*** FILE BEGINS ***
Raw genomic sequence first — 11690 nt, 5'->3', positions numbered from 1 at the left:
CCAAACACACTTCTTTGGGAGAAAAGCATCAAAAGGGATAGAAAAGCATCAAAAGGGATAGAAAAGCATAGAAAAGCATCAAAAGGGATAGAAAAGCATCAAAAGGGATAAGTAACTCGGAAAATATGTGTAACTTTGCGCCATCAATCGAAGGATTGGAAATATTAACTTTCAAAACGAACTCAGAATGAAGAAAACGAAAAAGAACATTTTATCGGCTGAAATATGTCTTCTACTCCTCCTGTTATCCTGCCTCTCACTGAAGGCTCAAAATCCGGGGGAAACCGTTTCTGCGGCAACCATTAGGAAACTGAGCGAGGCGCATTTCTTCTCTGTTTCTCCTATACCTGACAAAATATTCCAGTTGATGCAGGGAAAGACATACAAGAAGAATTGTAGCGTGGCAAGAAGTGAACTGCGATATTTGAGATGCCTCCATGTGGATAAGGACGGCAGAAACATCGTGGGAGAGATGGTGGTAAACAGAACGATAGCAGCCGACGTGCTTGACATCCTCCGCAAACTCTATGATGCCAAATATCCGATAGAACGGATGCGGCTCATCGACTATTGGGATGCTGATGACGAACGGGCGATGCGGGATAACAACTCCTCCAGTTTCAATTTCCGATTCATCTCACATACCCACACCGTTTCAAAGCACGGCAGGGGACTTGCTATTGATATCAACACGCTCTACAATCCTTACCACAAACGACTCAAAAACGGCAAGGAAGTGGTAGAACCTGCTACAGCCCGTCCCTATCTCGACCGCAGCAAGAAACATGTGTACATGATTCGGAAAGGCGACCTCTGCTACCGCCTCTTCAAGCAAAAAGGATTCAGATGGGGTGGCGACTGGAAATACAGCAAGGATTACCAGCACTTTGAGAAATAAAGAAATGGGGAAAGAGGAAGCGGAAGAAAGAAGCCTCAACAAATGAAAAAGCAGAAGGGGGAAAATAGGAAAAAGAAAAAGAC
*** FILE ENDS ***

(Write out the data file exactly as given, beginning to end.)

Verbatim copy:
Raw genomic sequence first — 11690 nt, 5'->3', positions numbered from 1 at the left:
CCAAACACACTTCTTTGGGAGAAAAGCATCAAAAGGGATAGAAAAGCATCAAAAGGGATAGAAAAGCATAGAAAAGCATCAAAAGGGATAGAAAAGCATCAAAAGGGATAAGTAACTCGGAAAATATGTGTAACTTTGCGCCATCAATCGAAGGATTGGAAATATTAACTTTCAAAACGAACTCAGAATGAAGAAAACGAAAAAGAACATTTTATCGGCTGAAATATGTCTTCTACTCCTCCTGTTATCCTGCCTCTCACTGAAGGCTCAAAATCCGGGGGAAACCGTTTCTGCGGCAACCATTAGGAAACTGAGCGAGGCGCATTTCTTCTCTGTTTCTCCTATACCTGACAAAATATTCCAGTTGATGCAGGGAAAGACATACAAGAAGAATTGTAGCGTGGCAAGAAGTGAACTGCGATATTTGAGATGCCTCCATGTGGATAAGGACGGCAGAAACATCGTGGGAGAGATGGTGGTAAACAGAACGATAGCAGCCGACGTGCTTGACATCCTCCGCAAACTCTATGATGCCAAATATCCGATAGAACGGATGCGGCTCATCGACTATTGGGATGCTGATGACGAACGGGCGATGCGGGATAACAACTCCTCCAGTTTCAATTTCCGATTCATCTCACATACCCACACCGTTTCAAAGCACGGCAGGGGACTTGCTATTGATATCAACACGCTCTACAATCCTTACCACAAACGACTCAAAAACGGCAAGGAAGTGGTAGAACCTGCTACAGCCCGTCCCTATCTCGACCGCAGCAAGAAACATGTGTACATGATTCGGAAAGGCGACCTCTGCTACCGCCTCTTCAAGCAAAAAGGATTCAGATGGGGTGGCGACTGGAAATACAGCAAGGATTACCAGCACTTTGAGAAATAAAGAAATGGGGAAAGAGGAAGCGGAAGAAAGAAGCCTCAACAAATGAAAAAGCAGAAGGGGGAAAATAGGAAAAAGAAAAAGAC